Tutorial Lectures:
University of California, Los Angeles March 13, 2019 1:30  3:00 PM and 3:30  5:00 PM 
Title: Exceptional points of twodimensional Discrete Gaussian Free Field and RandomWalk Local Time
Abstract: The tutorial will focus on the scaling limit of sets of exceptional points for two closelyrelated twodimensional processes  namely, the Discrete Gaussian Free Field (DGFF) and Random Walk Local Time (RWLT). For the DGFF, this concerns the so called thick points, which are those where the field is at the height corresponding to a given positive multiple of its absolute maximum. For the RWLT, besides similarlydefined thick points, this also includes the corresponding sets of thin points, where the local time is at only a fraction of its typical value, and the avoided points, which are those not yet visited by the random walk. As it turns out, for random walks run for times corresponding to a positive multiple of the cover time of the underlying domain, the scaling limit of these RWLT sets is, modulo normalization factors, identical to those of the thick points of the DGFF. This is perhaps the first demonstration of universality of the Gaussian Free Field in these extremal problems. The lectures will not assume prior knowledge of these topics and will focus on ideas while leaving difficult calculations to a reference material. The results are drawn from joint papers with Oren Louidor and Yoshihiro Abe.

Invited Plenary Speakers
Jean Bertoin (Kai Lai Chung Lecturer) Universität Zürich March 14, 9:30  10:30 AM 
Title: Probabilistic views on growthfragmentation equations
Abstract: The growthfragmentation equation describes a system of growing and dividing particles that arises in some models in population dynamics. Several important questions about the equation concern the asymptotic behavior of solutions at large times: at what rate do they grow, and what does the asymptotic profiles of solutions look like? Does the rescaled solution converge to its asymptotic profile at an exponential speed? These questions have traditionally been studied using analytic techniques such as entropy methods and spectral theory of operators. In this talk, we present a probabilistic approach via a Feynmanâ€“Kac formula that enables us to express the solution of the growthfragmentation equation in terms of a certain Markov process. The asymptotic behavior of solutions of growthfragmentation equations can then be determined in terms of that Markov process. We shall also study particle systems with growthfragmentation dynamics, and again determine their asymptotic behaviors in terms of the latter. Partly based on joint works with Alex Watson, Manchester University.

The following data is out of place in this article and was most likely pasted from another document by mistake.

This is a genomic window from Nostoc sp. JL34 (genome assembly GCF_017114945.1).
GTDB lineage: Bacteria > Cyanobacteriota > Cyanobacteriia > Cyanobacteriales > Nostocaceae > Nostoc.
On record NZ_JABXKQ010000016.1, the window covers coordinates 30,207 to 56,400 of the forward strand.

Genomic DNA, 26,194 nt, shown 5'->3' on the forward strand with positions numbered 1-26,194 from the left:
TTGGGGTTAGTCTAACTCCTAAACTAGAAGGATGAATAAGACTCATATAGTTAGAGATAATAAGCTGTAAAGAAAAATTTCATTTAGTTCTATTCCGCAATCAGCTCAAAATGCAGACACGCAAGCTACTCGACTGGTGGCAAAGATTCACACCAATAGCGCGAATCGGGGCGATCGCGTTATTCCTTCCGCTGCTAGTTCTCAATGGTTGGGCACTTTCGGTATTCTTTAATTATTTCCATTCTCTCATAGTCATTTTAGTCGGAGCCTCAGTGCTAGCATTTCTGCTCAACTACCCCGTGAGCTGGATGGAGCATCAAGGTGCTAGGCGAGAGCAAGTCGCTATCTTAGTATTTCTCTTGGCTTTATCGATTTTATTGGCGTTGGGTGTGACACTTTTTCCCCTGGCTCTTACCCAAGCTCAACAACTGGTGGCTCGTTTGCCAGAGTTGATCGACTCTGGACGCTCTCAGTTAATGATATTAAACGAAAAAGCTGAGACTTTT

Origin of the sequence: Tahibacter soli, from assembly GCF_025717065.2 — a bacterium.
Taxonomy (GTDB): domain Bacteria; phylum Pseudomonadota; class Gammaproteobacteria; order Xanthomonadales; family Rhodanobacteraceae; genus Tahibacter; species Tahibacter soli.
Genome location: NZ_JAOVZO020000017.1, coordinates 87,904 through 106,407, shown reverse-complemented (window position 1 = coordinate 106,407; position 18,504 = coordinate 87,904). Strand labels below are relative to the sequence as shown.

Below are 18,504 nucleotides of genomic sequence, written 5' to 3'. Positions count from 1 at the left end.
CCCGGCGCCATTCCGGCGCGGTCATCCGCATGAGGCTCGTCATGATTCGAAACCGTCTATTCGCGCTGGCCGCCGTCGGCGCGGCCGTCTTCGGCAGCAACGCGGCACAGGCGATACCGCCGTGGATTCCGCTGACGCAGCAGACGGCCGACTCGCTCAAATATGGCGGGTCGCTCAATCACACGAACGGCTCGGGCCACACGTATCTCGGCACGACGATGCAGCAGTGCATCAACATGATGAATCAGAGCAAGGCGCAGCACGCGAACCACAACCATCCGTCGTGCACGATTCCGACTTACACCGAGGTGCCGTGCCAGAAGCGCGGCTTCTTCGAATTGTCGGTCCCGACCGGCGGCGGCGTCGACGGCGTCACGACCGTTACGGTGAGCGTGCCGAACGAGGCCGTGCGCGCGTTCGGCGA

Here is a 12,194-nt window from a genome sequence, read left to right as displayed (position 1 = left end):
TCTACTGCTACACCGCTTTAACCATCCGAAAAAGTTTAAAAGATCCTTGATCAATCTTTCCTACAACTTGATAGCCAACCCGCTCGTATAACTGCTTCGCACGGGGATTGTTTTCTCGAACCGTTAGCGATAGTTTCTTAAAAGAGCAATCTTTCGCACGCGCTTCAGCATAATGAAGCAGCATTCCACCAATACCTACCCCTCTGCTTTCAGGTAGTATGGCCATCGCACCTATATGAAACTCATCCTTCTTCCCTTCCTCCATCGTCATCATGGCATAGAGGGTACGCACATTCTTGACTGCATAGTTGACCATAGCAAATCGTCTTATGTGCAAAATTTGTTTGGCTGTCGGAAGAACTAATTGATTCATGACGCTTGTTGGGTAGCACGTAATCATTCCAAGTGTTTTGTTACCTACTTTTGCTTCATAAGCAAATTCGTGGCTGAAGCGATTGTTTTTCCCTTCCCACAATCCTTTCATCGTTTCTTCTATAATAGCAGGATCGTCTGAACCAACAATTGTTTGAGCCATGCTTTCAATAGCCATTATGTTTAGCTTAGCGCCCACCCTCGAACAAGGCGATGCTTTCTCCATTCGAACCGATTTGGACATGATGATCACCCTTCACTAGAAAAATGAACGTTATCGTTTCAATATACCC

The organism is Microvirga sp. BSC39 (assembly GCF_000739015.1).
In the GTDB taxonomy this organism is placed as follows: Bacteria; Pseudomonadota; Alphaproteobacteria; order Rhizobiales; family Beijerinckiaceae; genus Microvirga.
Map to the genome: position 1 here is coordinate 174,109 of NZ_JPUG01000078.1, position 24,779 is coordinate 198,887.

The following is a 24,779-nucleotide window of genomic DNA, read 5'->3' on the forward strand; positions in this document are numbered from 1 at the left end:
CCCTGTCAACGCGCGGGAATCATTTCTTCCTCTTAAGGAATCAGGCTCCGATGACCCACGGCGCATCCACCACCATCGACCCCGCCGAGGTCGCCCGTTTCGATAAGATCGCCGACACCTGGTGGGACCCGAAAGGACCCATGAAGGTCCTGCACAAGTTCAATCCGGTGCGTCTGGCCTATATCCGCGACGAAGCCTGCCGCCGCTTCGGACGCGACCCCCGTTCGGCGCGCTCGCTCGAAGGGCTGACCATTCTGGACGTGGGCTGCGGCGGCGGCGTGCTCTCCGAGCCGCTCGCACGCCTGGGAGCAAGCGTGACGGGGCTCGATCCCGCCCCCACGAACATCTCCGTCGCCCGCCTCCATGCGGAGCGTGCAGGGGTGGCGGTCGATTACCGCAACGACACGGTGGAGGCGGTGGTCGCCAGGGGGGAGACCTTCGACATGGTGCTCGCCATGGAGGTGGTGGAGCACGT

Imperial College London March 15, 9:30  10:30 AM 
Abstract:I will present local wellposedness in regular spaces and a BealeKatoMajda blowup criterion for a stochastic model for incompressible flows. This model describes fluid motions whose Lagrangian particle paths follow a stochastic process with cylindrical noise. The talk is based on recent work joint with Franco Flandoli (Pisa) and Darryl Holm (Imperial).

University of Illinois, UrbanaChampaign March 16, 9:30  10:30 AM

Abstract: Mathematicians have been working on BoseEinstein condensation, making rigorous connections between the physics of the microscopic manybody dynamics and the mathematics of the macroscopic model, the cubic nonlinear Schroedinger equation. I'll discuss recent progress on understanding fluctuations in quantum systems, and a quantum central limit theorem. This is joint work with Gerard Ben Arous, Benjamin Schlein, and Gigliola Staffilani. Time permitting, I will also talk about some recent work defining biological machines that outperform Turing machines.

University of Arizona March 16, 11:00 AM  12:00PM 
Abstract: We consider zerorange + Glauber interacting particle systems, where the zerorange part moves particles while preserving particle numbers, and the Glauber part allows creation and annihilation of particles. On the one hand, the hydrodynamic limit, when the zerorange part is diffusively scaled but the Glauber part is not scaled, corresponds to an nonlinear AllenCahn reactiondiffusion PDE. On the other hand, in such PDEs, when the reaction term is now magnified, have solutions which take on stable values across an interface moving by a meancurvature flow. In this talk, we discuss a derivation of this meancurvature flow directly from the particle systems where the zerorange and Glauber parts are simultaneously seen in certain timescales.

École Polytechnique March 15, 2:00  3:00 PM 
Abstract: The spatial structure of a population influences the way genes are transmitted from one generation to the next, and consequently how the genetic diversity in the population evolves through time. To model this evolution when the population lives in continuous space (a forest, a mountain range, ...), a stochastic process called the spatial LambdaFlemingViot process was introduced in 2008 by Alison Etheridge (Oxford Univ.) and Nick Barton (IST Austria). We shall first present a some of the results obtained thanks to this approach, and related questions that are still open.